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Single Sign On Security


What is it?

Single sign on issues arise for developers integrating with Force.com when either the API Partner Server URL is not validated or SSL is not used when a non-native application calls back to an external server with a user’s session id. This may result in exposure of the API Session ID or Salesforce data to an attacker.

Vulnerability Description

Many composite Force.com applications implement a form of Single-Sign-On (SSO) between Force.com and the external application. This transaction requires a minimum of two parameters in order to authenticate the external application. The first parameter is the API Session ID (SID), which is considered sensitive and is equivalent to a login and password. The SID is generated on a per session basis when a user logs in. The second is the API Partner Server URL (SOAP Endpoint). The API Partner Server URL is the URL of the SOAP endpoint that is associated with the user’s instance of Salesforce. Applications will then utilize the SID to represent that user in future API requests and the SOAP Endpoint to communicate with the appropriate API server.

There are two main security concerns that should be taken into consideration for single sign on transactions in this situation.

1. Because the SID is equivalent to a password steps should be taken to protect it from interception in transit. SSL (HTTPS) should be enforced for any transactions that transmit the SID, and the certificate should be evaluated to ensure that it is a valid salesforce.com certificate. This includes pages that could transmit the SID through the Referrer header. The API Session ID should never be transmitted to 3rd party sites such as Google Analytics.

2. The API Partner Server URL (SOAP Endpoint) is used to authenticate the application using the SID. An attacker can spoof the URL that includes the API Partner Server URL and SID and simply change the API Partner Server URL to a non-Salesforce server. The attacker, thus imitating a Salesforce endpoint can use this to steal any data that is sent to the malicious server. In order to prevent authentication and data transmission through a rogue endpoint, the API Partner Server URL should be validated to be a legitimate Salesforce.com SOAP Server.

Below is the regular expression to validate legitimate API Partner Server URL servers:

  • https://[^/?]+\\.(sales|visual\\.)force\\.com/services/(S|s)(O|o)(A|a)(P|p)/(u|c|m)/.*

To summarize the above regular expression, it ensures that the URL starts with ‘https://’, followed by a character other than ‘/ ‘ or '?' for 1 or more times, followed by a ‘.’, followed by ‘sales’ or ‘visual.’ followed by ‘force.com/services/SOAP/’, followed by ‘u’ or ‘c’ or 'm', followed by ‘/’. This will allow:


Is my application vulnerable?

If your application does not enforce SSL or does not validate the API Partner Server URL you application is vulnerable.

How can I test my application?

Some testing for single sign on vulnerabilities can be performed in a black-box manner, however, in depth code review should be performed on any functionality that relates to single sign on, or handles API Session IDs. For black box testing the use of an intercepting proxy or similar solution is recommended. The Salesforce product security team provides a web application to test for soap endpoint validation issues. The following steps can be used to test Salesforce single sign:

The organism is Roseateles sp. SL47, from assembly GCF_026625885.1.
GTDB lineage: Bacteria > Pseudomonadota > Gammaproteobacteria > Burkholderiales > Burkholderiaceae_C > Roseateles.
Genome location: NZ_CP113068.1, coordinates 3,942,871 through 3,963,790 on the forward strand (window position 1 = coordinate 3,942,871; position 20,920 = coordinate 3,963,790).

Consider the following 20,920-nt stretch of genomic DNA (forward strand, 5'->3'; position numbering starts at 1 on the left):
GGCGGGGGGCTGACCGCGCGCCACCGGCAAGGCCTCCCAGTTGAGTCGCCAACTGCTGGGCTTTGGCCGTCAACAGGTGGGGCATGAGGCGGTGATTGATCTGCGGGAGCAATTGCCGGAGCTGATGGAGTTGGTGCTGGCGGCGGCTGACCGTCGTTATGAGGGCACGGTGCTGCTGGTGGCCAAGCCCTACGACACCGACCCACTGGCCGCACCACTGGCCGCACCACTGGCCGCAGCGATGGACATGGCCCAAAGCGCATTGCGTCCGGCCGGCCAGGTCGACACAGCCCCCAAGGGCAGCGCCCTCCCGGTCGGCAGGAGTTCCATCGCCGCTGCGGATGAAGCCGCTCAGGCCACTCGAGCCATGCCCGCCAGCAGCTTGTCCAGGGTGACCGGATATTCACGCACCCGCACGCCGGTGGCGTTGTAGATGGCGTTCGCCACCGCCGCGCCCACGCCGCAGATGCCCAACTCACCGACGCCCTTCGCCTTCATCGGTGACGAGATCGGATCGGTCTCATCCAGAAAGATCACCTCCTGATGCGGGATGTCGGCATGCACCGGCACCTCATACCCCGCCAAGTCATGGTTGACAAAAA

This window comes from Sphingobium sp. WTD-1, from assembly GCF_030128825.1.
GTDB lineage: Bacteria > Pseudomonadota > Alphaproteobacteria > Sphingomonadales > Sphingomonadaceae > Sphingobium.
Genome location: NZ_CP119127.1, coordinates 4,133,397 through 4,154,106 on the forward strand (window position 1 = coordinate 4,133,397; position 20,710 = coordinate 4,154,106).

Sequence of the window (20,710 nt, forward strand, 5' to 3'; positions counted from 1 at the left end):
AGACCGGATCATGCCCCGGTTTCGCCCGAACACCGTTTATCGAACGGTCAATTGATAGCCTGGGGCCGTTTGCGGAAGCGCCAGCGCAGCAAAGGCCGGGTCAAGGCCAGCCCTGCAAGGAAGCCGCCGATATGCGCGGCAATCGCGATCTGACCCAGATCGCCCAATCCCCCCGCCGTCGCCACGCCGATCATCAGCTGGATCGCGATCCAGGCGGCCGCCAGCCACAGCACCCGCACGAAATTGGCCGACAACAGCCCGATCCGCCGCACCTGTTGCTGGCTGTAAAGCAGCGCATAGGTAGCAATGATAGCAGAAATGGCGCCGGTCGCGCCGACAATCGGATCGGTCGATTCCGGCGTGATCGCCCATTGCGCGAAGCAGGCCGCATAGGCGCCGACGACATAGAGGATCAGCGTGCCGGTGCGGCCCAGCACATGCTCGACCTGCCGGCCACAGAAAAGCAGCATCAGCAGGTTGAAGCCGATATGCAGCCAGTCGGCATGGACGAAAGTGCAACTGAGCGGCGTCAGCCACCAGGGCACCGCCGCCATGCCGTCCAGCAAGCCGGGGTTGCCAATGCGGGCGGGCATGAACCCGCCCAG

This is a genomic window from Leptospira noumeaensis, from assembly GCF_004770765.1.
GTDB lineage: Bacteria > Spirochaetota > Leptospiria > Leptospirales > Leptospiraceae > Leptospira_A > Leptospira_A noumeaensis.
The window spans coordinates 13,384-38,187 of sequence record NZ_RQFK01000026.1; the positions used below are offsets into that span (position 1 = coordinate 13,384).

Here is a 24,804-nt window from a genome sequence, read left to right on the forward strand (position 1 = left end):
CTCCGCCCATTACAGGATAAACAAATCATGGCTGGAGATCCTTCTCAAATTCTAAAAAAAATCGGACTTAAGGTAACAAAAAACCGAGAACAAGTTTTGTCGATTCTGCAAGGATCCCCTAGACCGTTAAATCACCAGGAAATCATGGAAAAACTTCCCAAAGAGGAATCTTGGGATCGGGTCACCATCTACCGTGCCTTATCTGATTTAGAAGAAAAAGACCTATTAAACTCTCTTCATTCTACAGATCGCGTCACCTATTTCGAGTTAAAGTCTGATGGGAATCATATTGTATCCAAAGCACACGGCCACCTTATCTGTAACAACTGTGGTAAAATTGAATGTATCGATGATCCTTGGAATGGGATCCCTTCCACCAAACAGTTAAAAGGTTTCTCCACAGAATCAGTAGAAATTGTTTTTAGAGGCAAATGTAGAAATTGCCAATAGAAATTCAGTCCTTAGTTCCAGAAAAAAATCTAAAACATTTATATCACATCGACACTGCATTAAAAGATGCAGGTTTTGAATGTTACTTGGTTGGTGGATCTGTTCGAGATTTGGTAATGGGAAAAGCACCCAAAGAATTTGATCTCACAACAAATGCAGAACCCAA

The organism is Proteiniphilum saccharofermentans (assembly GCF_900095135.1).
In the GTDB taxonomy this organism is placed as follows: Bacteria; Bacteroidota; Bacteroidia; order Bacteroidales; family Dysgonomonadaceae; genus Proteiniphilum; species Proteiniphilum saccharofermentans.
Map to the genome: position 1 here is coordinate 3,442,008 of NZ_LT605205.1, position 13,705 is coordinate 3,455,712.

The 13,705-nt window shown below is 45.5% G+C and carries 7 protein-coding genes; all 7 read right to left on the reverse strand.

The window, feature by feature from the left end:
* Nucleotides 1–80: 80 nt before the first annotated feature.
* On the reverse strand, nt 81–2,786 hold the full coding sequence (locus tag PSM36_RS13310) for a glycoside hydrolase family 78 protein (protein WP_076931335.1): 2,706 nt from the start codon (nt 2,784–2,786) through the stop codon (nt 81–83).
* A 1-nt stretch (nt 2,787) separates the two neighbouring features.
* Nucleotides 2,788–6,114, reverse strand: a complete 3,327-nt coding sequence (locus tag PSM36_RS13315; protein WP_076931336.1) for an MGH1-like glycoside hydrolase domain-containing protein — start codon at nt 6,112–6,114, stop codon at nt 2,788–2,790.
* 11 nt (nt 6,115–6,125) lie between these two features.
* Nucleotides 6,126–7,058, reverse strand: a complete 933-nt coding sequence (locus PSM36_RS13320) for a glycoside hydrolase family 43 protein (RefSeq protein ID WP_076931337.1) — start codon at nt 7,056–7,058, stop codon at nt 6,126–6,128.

1. Capture the single sign on request using a proxy tool such a Burp. The URL should use a format similar to the following: https://AppExchange_Offering.example.com/default.aspx?SfdcUrl=[API Partner Server URL]&SfdcSessionId=[API Session ID]

There may be other parameters that are required for the application, or the format or method may vary slightly, but this is a basic example.

The first item to check should be the use of SSL. This URL is using SSL.

2. Next replace the API Partner Server URL with the address of the testing endpoint. We will use the fake test endpoint below:

http://security.force.com/ssocheck?action=send&token=[unique token]

It should be noted that the token parameter that is highlighted in bold is selected by the tester and should be unique for each test performed. The use of obvious tokens such as “ssotest”, “testing123”, etc may result in inaccurate results. Once the URL is accessed the token is locked.

The URL should look like the following:
https://AppExchange_Offering.example.com/default.aspx?SfdcUrl=http://security.force.com/ssocheck?action=send&token=[unique token]&SfdcSessionId=[API Session ID]

3. Finally check the site to see if the application has attempted single sign on with the fake endpoint.

You may check if the application has accessed the fake endpoint that we modified by checking the following URL:

http://security.force.com/ssocheck?action=validate&token=[unique token]

Again please note that this URL is contains the unique token that we chose in step 2.

Greencheck2.png

If you are presented with a green checkmark as shown above the application did not access the endpoint and is properly validating the API Partner Server URL.

Redcheck2.png

If you are presented with a red X as shown above the endpoint was accessed and the application is not properly validating the API Partner Server URL before attempting single sign on.

It is important to note that some applications do not access the API Partner Server URL immediately upon receipt of the single sign on request. Some applications require a specific action to be performed such as initiating a synchronization before communication is attempted.

How do I protect my application?

Steps should be taken as described in the text above to protect your application.